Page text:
- Posted by Andrew Bergen
- On August 30, 2016
- Executive Limitations
You’ve heard all those horror stories about crossing the border between two countries, how difficult the immigration and customs process can be? Have you watched the National Geographic Channels show, Border Security? Well, I’ve had a few troubles at border crossings, but overall, it’s been ok. However, I do know how things can get really bad.
Right now, the Border Agent checks to see if any prohibited materials are being brought across the border. The agent is looking for weapons, live plant material, certain fruits and vegetables, and cash above a certain dollar amount. The country has stated that there are some risks to the nation if these prohibited materials are allowed to cross the border. So, the agent checks to make sure that they don’t cross with the traveler. It’s pretty straight forward – five or six questions – and if the answer is “no” to all of them, you are cleared.
Now imagine a different process: instead of describing prohibited materials, all of the permitted materials are listed. I can picture the dialogue between the traveler and the border agent sounding something like this:
Border Agent: Please list for me all of the materials in your suitcase, handbag and any other carry on that you intend to bring into the country – one at a time.
Traveller: One pair of blue socks.
Border Agent: (pauses while he scrolls down his 586 page list). Ah, yes, they are permitted. As long as they are made either from wool, cotton, silk, polyester, nylon or rayon. What are yours?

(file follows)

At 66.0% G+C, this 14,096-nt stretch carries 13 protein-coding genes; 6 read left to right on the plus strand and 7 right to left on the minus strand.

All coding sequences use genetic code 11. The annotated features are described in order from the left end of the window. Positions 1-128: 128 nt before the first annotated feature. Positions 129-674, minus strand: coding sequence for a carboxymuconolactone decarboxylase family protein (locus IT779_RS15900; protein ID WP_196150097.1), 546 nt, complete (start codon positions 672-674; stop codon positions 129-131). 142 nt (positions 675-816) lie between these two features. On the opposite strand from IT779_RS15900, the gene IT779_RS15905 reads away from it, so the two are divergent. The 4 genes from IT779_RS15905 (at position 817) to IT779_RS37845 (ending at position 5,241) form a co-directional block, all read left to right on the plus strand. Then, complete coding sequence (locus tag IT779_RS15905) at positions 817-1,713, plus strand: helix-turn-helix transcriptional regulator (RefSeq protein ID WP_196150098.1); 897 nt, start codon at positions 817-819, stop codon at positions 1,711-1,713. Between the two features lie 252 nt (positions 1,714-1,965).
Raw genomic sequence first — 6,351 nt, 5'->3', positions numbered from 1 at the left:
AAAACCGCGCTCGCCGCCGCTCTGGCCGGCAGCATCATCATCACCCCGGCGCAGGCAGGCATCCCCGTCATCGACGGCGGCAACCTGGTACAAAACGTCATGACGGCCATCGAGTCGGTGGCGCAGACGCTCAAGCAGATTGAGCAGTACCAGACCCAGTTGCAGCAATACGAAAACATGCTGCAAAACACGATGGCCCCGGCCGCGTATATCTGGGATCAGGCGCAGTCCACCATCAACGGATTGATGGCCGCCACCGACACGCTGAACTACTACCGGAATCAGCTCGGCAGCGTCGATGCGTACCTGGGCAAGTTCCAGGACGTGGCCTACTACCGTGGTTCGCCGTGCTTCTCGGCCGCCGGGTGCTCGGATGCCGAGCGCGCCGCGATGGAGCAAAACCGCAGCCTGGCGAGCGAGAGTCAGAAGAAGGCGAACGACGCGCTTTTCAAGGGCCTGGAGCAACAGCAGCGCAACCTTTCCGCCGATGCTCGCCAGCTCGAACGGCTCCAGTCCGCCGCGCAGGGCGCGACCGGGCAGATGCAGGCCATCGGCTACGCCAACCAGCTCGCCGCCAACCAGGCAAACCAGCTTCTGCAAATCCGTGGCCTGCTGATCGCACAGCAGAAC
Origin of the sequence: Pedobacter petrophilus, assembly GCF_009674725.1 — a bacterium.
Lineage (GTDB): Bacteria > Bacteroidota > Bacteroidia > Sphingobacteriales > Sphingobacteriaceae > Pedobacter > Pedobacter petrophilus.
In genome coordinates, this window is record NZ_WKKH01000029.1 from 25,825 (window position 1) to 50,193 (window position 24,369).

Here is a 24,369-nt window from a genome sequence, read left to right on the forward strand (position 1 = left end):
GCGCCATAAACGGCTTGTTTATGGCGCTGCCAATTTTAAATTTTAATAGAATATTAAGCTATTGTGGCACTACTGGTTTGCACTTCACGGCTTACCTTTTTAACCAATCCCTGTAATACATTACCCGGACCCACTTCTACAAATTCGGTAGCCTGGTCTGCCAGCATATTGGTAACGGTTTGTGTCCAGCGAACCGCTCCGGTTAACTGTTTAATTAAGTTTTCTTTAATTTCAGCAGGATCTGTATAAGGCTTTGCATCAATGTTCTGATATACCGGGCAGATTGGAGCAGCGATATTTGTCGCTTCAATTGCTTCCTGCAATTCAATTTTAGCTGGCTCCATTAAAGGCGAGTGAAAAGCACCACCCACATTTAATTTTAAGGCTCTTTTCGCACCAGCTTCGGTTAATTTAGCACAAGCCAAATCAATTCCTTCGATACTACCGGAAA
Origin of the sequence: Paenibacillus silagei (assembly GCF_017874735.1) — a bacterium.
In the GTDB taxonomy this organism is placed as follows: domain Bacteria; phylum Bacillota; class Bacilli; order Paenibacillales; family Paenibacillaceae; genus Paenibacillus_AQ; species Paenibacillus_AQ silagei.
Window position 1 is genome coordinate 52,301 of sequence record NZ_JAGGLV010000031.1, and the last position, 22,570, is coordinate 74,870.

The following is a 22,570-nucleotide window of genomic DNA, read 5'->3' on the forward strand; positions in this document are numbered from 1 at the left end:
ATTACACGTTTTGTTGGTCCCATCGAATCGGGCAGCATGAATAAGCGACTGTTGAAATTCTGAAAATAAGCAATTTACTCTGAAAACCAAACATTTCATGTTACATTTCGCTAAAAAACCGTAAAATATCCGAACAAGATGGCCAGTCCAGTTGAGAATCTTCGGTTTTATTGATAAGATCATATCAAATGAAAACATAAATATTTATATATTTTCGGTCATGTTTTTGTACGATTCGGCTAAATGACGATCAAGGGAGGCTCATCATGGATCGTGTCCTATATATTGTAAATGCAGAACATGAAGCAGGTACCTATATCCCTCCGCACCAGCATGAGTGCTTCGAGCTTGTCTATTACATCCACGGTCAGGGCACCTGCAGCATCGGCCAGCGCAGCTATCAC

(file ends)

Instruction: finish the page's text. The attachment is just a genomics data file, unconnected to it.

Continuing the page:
Border Agent: Very well, you can bring those. Next?
Traveller: One pair of brown socks.
Border Agent: (checks his list again)…
You get the picture. This would be an incredibly painful and inefficient process, filled with completely useless information for the Border Agent or the country he represents.
I’ve seen boards in this situation. I’ve been a member of such boards. It’s sort of like this. The CEO brings a report of a plan she wishes to follow in the future and asks the board if it would be permitted. The board, never having seen this particular plan, decides to take time in the meeting to get everyone’s input, with no pre-determined criteria as to what would make the plan acceptable. Hmm… after hours or perhaps weeks or even months, the board agrees that the CEO is permitted to carry out that plan. But what happens if while the board is deliberating, the CEO finds another plan that is more efficient and effective? She has to request time on the next board agenda some weeks or months down the road and go through the whole process all over again. Been there?
A far better process would be for the board to state in advance the things that are not allowed for the CEO – things that would put the organization at too much risk; then carefully monitor to ensure those things aren’t being done. This frees the board to do its most important work – defining the future the organization should be creating. It also frees the CEO to actually do the work of making that future a reality.